Singapore Gold rose more than 1 per cent on Friday, tracking a surge in the euro after European leaders agreed on the recapitalisation of banks without boosting government debt, helping ease fears over the region's debt crisis.
But heavy losses over the past three months mean gold is still on track to post its worst quarter since 2004, as a growing global economic slowdown from Europe to China pushed investors to safer havens such as the dollar.
Spot gold was up 1 per cent at $1,566.84 an ounce by 0415 GMT, after hitting a session high of $1,569.20. US gold gained 1.1 per cent to $1,567.60.
Gold jumped as the dollar wilted against the euro after European leaders agreed to create a single supervisory body for euro zone banks and to allow them to be recapitalised directly by the currency area's rescue fund without adding to government debt.
That provided a big relief to investors in markets from commodities to equities, who had low expectations the ongoing summit of European leaders would yield concrete solutions to solve the euro zone debt crisis how running into its third year.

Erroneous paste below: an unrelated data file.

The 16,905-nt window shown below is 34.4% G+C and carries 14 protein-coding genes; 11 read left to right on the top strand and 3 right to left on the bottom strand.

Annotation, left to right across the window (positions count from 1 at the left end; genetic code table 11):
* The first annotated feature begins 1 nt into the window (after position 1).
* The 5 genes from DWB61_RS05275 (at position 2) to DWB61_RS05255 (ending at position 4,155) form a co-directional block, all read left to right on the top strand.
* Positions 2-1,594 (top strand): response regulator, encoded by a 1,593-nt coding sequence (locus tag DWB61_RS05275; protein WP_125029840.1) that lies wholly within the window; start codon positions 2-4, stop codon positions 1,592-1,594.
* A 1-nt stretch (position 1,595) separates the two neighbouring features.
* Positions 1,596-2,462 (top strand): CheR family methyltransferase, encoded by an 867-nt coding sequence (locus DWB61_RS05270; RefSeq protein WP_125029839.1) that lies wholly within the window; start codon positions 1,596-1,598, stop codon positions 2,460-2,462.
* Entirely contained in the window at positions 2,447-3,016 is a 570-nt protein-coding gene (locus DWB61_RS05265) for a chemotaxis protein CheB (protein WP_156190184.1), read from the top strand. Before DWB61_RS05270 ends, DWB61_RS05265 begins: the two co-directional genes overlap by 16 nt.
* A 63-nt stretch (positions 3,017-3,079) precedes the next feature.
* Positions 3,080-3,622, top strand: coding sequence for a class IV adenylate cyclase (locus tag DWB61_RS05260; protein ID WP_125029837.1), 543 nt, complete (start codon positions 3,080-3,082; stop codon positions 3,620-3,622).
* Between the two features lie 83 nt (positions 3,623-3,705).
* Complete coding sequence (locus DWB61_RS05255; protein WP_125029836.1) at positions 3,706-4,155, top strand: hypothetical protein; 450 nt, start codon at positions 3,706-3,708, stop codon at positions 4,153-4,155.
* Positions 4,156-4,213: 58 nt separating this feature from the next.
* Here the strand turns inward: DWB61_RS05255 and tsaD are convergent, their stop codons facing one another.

"It still falls short of a concrete solution, but the removal of severe pessimism over what's going to come out of the EU summit is driving markets higher," said Vishnu Varathan, market economist at Mizuho Corporate Bank.
"It also shows that, at least, an immediate crisis in the region triggered by the banking sector could be averted."
Friday's rise has helped gold erase losses for June, and it is on course to post its first gain in five months.
But for the second quarter, bullion is still down more than 6 per cent, its steepest loss since 2004.
Gold has fallen more than 12 per cent from the 2012 peak of around $1,790, and 18 per cent from an all-time high above $1,920 reached in September 2011.
There is strong support for gold at $1,523, and if that holds, the precious metal may have the momentum to match last year's high, said Lynette Tan, an analyst at Phillip Futures.
"In the long run we're still bullish on gold. It's still likely to hit last year's high of $1,920. The global economy is not doing well and we expect safe-haven demand to be back for gold," said Tan.
What would support gold's strength in the second half of 2012 would be possible further weakness in the dollar, with the US central bank likely to support a patchy recovery in the world's top economy with more stimulus measures, analysts say.